5.    But much of his attack is solid. The facts do support the following accusations, and it’s no good conservatives dismissing the message because they loathe the messenger. Osborne’s record is wider, and hopefully there’ll be something to boast about by 2015. But it does, alas, contain the defects that Balls mentions below:-

“Let us remind [the Tories] : prices rising faster than wages for 38 out of the 39 months since David Cameron entered Downing Street. Three years of flatlining..  The slowest recovery for over a hundred years A million young people out of work

Welfare spending soaring. More borrowing to pay for their economic failure. That is their economic record. And we will not let them forget it.

The below graph shows what he means: real salaries are low, and getting lower. Not much good talking about a GDP recovery while this is going on.Real earnings CPI deflated £

7. Wrong about welfare

Building on the success of Labour’s Future Jobs Fund – so short-sightedly scrapped by this government – we will introduce a Compulsory Jobs Guarantee for young people and the long-term unemployed. We will fund this by a repeat of the tax on bank bonuses and by restricting pension tax relief for the very highest earners to the same rate as the average taxpayer. And we will work with employers to make sure there will be a paid job for all young people out of work for more than 12 months and adults out of work for two years or more, which people will have to take up or lose benefits. That is welfare reform that works. When people get into work they should always be better off – it should always pay more to be in work than on benefits. So we must do more to make work pay. The national minimum wage is one of Labour’s proudest achievements.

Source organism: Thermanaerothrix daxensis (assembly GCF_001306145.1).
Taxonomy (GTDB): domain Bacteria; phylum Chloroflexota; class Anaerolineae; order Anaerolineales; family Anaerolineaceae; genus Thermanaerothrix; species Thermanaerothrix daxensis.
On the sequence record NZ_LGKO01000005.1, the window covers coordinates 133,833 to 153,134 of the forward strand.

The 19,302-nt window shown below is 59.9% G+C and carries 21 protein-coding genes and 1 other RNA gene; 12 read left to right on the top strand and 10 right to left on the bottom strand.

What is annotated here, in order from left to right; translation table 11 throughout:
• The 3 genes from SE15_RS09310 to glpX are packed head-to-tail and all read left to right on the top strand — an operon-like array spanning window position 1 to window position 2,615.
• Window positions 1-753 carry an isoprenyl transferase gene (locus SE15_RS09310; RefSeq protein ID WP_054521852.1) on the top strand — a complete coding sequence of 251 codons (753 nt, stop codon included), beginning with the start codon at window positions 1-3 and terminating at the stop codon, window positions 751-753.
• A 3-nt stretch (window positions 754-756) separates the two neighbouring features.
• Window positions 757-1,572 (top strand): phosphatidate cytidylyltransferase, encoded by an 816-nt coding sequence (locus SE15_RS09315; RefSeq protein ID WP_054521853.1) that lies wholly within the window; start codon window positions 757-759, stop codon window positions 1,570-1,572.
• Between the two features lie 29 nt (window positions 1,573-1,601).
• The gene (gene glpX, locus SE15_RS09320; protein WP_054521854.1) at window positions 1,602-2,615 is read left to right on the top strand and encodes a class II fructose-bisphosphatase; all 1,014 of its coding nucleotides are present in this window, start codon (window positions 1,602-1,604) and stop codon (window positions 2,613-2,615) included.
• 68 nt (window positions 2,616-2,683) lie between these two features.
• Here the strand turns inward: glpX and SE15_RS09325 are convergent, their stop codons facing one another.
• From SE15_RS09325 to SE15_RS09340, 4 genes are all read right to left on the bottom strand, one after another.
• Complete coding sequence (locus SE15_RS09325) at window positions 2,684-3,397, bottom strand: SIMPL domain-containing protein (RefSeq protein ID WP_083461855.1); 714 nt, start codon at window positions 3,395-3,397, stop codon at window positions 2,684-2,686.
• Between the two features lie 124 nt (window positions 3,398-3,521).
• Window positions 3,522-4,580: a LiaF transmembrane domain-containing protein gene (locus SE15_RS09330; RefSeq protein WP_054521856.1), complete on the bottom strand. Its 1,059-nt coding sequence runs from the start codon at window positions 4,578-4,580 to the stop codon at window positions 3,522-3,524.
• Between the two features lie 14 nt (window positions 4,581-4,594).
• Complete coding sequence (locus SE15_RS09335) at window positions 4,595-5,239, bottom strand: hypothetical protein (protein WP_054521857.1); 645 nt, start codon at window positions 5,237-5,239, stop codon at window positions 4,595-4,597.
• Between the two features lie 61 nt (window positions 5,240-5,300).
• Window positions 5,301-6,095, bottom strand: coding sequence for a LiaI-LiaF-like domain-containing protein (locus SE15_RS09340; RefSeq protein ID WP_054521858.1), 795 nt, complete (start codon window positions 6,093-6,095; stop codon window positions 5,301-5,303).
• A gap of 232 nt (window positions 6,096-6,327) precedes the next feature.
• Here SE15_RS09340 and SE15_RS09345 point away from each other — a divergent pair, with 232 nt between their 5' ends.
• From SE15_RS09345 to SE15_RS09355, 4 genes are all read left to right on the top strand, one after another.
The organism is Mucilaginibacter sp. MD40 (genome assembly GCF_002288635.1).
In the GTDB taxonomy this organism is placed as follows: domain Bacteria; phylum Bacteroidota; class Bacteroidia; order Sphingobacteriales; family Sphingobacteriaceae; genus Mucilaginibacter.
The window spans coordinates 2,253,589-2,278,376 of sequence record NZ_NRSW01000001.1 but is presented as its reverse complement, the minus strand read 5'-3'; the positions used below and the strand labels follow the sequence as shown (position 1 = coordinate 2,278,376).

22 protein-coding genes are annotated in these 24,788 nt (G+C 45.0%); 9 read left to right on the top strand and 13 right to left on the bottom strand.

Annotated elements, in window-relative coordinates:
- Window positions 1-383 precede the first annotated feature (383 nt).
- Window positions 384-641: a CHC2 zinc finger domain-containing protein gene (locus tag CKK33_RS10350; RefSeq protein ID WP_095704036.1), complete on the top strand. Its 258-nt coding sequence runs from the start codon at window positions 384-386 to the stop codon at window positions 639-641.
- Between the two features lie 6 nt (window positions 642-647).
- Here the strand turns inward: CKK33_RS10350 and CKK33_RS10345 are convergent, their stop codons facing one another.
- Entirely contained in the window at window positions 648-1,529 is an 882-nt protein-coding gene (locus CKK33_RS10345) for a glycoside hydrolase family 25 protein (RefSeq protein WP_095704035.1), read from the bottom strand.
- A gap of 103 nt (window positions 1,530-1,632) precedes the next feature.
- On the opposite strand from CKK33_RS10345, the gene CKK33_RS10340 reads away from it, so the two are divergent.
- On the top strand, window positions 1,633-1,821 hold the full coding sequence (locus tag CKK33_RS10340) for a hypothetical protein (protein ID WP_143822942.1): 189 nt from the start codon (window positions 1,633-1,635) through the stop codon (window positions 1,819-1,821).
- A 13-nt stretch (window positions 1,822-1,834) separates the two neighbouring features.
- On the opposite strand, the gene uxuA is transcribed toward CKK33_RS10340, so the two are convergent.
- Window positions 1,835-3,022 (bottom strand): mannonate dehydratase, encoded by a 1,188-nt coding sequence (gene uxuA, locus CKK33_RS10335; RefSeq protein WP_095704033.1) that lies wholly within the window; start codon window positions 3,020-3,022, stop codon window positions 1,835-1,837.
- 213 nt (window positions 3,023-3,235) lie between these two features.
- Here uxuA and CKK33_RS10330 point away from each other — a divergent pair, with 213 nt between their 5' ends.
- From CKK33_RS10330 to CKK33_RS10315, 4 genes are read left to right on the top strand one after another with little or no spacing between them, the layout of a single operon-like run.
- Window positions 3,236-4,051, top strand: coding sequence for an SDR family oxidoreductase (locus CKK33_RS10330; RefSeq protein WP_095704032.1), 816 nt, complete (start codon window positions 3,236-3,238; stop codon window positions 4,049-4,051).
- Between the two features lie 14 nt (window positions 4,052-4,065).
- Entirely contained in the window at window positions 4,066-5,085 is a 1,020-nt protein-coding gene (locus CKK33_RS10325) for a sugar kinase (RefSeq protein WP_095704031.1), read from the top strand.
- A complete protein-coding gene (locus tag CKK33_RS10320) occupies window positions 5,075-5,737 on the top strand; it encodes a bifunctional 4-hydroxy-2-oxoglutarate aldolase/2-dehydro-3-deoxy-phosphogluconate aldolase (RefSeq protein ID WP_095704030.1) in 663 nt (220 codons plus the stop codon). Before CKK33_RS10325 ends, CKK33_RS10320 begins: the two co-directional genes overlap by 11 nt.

Another jobs guarantee? Labour would propose these kinds of ‘guarantees’ in government and they didn’t work. Balls is right to say that work should always pay – but constantly mucking about with benefits and schemes creates a complex web which ensnares the poor. Only Iain Duncan Smith’s Universal Credit  would repair this – an ambitious product, certainly, but a much-needed one. Higher minimum wage is a bad tool that doesn’t work: it risks pricing the low-skilled out of jobs, tax claims back what employers are forced to fork out and you can still be better-off on welfare. In reaching for these old, broken levers Balls shows he is unserious about tackling poverty.

7. The trickle-down myth

 “We cannot succeed as a country with this ‘race to the bottom’, deregulation, laissez-faire and old-style ‘trickle-down economics’. It’s a narrow and defeatist vision. Doomed to fail. And we have seen it fail before.”

Actually, he hasn’t seen trickle-down economics before. No one has, as it does not exist. Not a single professional economist has ever said they believe in it. It’s a bogey man, concocted by the likes of Balls. The left love attacking this non-existent theory, yet the point about capitalism is that wealth trickles up. The guy who sets up a company is usually the last to benefit: after customers, staff hired, customers served etc are always the first. But this is all part of Balls’ peculiar 1970s economics, which he threatens to bring back.

I know that CoffeeHousers dislike Ed Balls rather intensely. The fact that his analysis of living standards is correct is even greater cause for alarm: this time, he’s not making it up. His towel joke (that I blogged about earlier) may detract attention the more sinister implications of his speech. It was a powerful reminder that the stakes at the next election are very high indeed.